The iStock gallery was a component of a multi-year partnership between Getty Images and CreativeBloq. The gallery was designed to appear as a tightly woven, native content module that lives in articles sponsored by Getty Images. Getty wanted to showcase their search API capability. The goal is to display images that match the content of an article. For example if an article had references to football, the gallery should display images related to football.
Getty granted access to their image search API, but in order to comply with the OAuth2 standard, requests needed to be made from a server so as not to expose our public key. This ruled out making client-side requests. The scheduled impressions for the campaign exceeded our API request limit, which ruled out using CreativeBloq to broker requests. Additionally, after testing the API, I noticed some keywords would return a variety of subjects. For example: “train” returned images of everything from physical training to steam locomotives.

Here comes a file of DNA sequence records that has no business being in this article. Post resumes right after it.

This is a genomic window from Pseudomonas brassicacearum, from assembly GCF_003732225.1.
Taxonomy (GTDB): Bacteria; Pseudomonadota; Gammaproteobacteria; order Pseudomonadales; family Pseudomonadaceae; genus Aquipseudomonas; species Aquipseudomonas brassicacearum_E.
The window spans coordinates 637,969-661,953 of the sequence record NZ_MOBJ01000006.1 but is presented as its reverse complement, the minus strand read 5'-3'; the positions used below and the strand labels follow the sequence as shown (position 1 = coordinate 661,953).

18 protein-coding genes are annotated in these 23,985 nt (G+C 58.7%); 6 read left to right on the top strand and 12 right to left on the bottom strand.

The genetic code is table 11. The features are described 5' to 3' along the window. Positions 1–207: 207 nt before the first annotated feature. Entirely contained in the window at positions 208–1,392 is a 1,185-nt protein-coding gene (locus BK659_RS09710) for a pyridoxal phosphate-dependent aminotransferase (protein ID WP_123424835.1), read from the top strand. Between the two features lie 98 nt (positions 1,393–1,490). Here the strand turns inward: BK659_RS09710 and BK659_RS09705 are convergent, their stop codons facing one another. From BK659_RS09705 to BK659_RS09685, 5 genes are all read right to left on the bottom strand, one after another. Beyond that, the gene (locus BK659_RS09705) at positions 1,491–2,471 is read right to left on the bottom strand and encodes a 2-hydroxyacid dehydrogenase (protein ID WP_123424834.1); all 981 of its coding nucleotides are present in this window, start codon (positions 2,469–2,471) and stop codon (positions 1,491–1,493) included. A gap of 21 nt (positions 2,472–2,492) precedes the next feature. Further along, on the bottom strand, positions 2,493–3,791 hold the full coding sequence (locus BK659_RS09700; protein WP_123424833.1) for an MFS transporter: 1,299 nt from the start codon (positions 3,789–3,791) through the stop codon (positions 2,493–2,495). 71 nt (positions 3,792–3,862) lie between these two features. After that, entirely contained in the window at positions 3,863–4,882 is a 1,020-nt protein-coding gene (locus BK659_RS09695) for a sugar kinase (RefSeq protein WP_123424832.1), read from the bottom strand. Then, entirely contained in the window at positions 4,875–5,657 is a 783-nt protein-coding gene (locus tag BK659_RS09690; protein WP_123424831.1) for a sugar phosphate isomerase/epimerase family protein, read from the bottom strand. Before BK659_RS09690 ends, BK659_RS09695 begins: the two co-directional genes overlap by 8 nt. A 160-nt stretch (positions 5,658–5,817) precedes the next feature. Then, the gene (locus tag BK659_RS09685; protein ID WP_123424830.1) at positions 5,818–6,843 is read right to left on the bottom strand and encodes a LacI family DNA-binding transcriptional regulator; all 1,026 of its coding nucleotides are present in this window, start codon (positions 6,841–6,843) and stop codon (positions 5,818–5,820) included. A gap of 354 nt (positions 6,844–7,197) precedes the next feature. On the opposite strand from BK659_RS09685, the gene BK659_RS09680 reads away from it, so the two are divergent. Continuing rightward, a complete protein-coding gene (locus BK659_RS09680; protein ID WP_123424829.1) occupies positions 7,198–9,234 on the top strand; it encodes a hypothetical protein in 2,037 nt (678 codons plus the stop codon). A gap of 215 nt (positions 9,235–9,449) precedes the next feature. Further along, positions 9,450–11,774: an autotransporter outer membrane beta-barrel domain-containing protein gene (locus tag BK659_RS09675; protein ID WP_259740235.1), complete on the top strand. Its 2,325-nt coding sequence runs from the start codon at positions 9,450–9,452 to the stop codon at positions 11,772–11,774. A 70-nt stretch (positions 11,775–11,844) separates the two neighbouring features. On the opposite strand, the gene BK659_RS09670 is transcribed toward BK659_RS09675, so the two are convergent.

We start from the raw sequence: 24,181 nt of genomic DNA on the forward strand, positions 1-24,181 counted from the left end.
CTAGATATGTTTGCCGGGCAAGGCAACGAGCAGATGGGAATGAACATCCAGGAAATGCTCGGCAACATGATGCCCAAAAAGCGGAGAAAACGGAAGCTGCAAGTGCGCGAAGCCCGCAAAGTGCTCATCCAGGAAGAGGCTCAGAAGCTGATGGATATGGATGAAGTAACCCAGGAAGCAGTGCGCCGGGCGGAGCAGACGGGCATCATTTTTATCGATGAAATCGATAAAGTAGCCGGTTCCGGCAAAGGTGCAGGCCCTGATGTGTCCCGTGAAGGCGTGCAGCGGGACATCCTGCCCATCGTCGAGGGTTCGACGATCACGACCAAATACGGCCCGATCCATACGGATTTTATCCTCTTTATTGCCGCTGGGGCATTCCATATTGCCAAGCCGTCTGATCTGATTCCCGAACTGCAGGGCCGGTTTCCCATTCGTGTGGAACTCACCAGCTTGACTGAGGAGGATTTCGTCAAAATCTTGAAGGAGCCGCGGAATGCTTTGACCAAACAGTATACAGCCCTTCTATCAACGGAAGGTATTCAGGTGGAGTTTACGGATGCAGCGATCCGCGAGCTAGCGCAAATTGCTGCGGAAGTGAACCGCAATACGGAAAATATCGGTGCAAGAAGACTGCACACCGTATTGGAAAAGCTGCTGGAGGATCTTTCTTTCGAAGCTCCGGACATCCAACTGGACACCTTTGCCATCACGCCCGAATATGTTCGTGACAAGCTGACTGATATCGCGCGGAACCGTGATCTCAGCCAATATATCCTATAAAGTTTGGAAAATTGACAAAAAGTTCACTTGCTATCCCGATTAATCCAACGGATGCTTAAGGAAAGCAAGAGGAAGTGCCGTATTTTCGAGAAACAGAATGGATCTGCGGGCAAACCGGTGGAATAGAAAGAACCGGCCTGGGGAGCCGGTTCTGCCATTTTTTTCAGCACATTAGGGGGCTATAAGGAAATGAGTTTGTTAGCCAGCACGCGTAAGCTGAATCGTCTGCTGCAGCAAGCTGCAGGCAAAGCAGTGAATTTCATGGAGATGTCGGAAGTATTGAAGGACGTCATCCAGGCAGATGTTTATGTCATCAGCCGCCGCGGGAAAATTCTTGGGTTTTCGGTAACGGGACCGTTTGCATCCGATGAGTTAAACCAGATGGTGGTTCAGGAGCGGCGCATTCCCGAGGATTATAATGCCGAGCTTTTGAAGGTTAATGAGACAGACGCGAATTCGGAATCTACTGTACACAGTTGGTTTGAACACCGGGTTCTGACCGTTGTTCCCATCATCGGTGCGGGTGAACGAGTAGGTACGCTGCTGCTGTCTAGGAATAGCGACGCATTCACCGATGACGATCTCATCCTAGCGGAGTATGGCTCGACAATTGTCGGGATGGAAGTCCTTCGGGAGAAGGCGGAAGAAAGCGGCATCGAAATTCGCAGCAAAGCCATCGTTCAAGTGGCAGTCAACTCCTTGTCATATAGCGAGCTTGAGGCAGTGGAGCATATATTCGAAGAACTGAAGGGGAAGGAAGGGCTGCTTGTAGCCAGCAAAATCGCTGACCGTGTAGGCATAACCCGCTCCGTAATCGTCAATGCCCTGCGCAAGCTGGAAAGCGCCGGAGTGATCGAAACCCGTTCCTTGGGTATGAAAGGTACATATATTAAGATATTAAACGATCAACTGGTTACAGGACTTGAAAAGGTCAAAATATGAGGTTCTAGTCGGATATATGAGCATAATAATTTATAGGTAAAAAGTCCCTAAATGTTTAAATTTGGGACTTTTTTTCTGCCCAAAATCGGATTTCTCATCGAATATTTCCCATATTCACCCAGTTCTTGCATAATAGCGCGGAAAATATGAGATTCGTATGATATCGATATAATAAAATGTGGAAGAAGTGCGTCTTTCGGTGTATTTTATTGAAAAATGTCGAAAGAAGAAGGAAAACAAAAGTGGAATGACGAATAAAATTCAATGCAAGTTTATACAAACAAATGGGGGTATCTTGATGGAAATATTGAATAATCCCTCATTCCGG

The challenges pointed towards building a application that would run locally. A local application solved the auth and rate-limiting problems. Getty provided a Node SDK, which made Node an easy choice. I used ReactJS and Webpack to build a frontend interface. This allowed non-technical users to input a CreativeBloq URL, get back a list of images from the Getty API, quickly filter out odd results, and export a finalized gallery list. When the ad loaded within an article, it looked at the article URL and fetched the matching list of images. The end result was a streamlined management application coupled with an engaging native content ad placement.
The above video shows the management tool that I created using Node and ReactJS to create and launch new galleries. The user selects a launch date and adds keywords, which queries the Getty API. The user can fiter unwanted images, add, and remove keywords before saving the gallery.